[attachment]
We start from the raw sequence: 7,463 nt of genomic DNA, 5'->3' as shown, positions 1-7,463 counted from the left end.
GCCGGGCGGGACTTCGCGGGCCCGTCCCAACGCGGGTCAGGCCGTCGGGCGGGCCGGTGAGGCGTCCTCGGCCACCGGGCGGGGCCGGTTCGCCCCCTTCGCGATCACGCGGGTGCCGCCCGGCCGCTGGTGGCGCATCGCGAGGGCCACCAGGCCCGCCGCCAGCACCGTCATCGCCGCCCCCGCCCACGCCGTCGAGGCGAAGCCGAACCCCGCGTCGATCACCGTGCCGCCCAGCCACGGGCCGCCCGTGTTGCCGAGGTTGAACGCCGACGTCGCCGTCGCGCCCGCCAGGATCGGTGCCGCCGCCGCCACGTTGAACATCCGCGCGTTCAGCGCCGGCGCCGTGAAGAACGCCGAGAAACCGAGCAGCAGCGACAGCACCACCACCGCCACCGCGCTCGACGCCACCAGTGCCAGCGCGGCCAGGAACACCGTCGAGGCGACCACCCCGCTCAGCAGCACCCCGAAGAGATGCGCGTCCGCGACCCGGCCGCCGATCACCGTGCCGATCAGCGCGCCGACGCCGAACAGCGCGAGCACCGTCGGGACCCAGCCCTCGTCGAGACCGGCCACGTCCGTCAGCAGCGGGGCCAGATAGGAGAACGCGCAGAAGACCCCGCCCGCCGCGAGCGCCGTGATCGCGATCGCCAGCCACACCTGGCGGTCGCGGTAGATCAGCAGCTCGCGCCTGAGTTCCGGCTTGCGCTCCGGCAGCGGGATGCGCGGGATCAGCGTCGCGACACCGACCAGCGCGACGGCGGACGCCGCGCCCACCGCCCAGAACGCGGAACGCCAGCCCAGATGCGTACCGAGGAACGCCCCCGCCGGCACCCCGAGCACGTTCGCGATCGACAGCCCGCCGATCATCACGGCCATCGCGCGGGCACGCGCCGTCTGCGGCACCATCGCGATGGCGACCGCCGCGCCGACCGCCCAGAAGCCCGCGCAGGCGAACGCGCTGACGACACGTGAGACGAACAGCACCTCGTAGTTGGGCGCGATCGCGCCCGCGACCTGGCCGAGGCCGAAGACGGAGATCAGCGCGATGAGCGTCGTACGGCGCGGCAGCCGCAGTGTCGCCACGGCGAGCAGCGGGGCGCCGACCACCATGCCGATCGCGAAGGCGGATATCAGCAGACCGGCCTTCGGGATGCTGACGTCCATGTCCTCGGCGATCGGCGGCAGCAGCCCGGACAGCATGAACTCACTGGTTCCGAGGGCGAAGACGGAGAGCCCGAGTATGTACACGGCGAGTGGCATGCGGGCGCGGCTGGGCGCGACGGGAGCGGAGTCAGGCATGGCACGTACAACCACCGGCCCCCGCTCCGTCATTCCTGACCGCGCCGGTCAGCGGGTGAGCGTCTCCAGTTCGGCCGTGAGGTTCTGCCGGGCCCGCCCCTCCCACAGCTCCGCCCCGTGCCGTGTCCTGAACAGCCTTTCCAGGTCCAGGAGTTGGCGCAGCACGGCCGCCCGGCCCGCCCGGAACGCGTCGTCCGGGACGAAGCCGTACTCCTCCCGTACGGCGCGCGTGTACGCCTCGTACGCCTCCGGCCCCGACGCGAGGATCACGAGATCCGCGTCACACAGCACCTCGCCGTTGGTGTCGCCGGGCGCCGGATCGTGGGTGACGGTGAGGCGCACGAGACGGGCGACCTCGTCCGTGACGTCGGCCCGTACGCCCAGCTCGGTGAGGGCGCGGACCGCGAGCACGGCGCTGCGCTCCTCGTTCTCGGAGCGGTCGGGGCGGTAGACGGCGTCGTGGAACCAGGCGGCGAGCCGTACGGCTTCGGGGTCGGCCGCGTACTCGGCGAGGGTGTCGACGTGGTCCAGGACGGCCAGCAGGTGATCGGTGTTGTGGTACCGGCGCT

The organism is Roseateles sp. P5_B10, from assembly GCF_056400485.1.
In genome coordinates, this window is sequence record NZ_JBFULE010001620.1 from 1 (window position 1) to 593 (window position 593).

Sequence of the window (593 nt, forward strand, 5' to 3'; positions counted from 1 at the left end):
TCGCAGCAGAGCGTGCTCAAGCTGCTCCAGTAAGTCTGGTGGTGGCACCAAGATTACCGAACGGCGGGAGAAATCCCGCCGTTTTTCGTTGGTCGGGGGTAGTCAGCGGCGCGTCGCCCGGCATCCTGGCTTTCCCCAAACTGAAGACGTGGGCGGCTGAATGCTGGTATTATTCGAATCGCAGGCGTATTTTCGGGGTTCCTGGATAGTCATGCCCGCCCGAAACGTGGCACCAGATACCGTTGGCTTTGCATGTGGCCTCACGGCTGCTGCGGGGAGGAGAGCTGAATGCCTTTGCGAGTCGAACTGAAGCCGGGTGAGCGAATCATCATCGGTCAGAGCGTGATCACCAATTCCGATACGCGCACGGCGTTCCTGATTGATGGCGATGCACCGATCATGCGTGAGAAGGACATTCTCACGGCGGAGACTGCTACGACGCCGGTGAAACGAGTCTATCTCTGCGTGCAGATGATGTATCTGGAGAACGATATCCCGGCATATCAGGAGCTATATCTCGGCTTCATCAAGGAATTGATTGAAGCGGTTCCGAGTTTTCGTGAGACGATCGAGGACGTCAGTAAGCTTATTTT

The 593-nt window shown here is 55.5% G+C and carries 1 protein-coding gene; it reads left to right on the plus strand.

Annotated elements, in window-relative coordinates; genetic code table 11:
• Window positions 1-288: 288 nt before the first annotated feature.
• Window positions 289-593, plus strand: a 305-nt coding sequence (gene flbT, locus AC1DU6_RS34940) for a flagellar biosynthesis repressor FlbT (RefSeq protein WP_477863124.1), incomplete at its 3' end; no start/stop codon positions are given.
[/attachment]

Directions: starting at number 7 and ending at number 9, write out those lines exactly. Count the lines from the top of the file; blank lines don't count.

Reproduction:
The 593-nt window shown here is 55.5% G+C and carries 1 protein-coding gene; it reads left to right on the plus strand.

Annotated elements, in window-relative coordinates; genetic code table 11:
• Window positions 1-288: 288 nt before the first annotated feature.